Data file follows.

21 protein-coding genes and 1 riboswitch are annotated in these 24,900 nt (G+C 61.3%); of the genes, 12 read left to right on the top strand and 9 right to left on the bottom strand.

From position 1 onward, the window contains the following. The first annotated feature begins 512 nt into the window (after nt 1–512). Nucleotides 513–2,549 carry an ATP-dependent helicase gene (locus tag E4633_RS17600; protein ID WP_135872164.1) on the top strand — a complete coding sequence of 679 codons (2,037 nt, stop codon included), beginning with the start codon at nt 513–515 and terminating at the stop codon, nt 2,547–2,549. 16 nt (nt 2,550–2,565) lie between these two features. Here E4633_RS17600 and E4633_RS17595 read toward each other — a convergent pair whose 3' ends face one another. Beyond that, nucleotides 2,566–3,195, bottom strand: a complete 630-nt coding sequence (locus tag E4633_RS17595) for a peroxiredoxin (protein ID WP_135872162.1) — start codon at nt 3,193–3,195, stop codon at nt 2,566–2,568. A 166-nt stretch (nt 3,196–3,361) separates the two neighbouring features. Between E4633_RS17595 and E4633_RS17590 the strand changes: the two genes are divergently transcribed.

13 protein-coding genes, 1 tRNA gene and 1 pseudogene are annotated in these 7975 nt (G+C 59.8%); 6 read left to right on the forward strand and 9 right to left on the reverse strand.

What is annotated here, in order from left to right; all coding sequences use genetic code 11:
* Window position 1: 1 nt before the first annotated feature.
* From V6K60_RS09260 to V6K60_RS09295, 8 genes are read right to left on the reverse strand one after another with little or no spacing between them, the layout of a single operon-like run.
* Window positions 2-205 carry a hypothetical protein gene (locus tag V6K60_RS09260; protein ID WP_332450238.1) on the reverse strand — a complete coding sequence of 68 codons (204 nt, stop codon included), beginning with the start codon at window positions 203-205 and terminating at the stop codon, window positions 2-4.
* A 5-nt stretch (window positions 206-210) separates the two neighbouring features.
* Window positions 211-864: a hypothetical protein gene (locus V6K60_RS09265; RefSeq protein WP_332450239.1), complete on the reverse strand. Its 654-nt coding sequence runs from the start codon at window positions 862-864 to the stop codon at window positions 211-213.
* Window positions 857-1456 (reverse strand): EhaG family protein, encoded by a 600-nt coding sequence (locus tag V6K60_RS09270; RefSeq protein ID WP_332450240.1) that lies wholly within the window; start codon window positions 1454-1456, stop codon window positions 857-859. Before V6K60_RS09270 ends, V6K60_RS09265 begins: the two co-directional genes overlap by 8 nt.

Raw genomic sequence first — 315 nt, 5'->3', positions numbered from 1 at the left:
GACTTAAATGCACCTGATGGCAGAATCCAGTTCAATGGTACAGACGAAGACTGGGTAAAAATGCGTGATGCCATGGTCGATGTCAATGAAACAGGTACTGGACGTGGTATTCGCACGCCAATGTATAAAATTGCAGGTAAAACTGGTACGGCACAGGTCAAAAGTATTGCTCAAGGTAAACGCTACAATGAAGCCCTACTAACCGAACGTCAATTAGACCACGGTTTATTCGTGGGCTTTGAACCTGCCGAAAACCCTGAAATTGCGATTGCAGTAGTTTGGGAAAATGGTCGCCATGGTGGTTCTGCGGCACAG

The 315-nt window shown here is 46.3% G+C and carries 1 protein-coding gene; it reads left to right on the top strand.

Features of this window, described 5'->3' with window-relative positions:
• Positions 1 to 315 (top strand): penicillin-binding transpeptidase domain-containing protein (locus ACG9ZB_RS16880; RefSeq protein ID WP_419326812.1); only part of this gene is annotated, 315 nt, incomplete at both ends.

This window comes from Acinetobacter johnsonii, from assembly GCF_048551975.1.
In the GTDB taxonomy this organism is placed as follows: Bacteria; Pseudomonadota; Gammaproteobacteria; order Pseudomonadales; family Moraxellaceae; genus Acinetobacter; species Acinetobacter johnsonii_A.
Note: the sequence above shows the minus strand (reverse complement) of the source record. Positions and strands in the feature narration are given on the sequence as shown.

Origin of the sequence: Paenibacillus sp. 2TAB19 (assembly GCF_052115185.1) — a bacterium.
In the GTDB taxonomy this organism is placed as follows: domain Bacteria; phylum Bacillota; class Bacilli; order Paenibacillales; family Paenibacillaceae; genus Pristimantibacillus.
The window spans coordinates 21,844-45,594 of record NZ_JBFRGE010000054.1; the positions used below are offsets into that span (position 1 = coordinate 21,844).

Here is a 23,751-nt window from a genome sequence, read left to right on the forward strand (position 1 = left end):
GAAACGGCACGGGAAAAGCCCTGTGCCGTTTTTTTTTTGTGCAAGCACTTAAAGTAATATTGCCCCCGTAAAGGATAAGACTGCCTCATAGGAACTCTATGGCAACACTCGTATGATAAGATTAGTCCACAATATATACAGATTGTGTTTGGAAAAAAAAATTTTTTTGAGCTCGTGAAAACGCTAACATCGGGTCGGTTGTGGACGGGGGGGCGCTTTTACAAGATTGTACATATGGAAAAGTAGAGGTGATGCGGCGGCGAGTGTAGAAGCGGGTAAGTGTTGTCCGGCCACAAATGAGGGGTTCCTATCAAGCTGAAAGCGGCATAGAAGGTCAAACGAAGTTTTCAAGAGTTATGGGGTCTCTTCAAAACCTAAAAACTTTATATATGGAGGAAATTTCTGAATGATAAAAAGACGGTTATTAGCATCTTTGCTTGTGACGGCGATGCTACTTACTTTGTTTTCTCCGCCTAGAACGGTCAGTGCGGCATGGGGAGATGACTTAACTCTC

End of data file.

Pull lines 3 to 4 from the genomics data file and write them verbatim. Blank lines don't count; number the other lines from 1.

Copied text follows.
13 protein-coding genes, 1 tRNA gene and 1 pseudogene are annotated in these 7975 nt (G+C 59.8%); 6 read left to right on the forward strand and 9 right to left on the reverse strand.

What is annotated here, in order from left to right; all coding sequences use genetic code 11: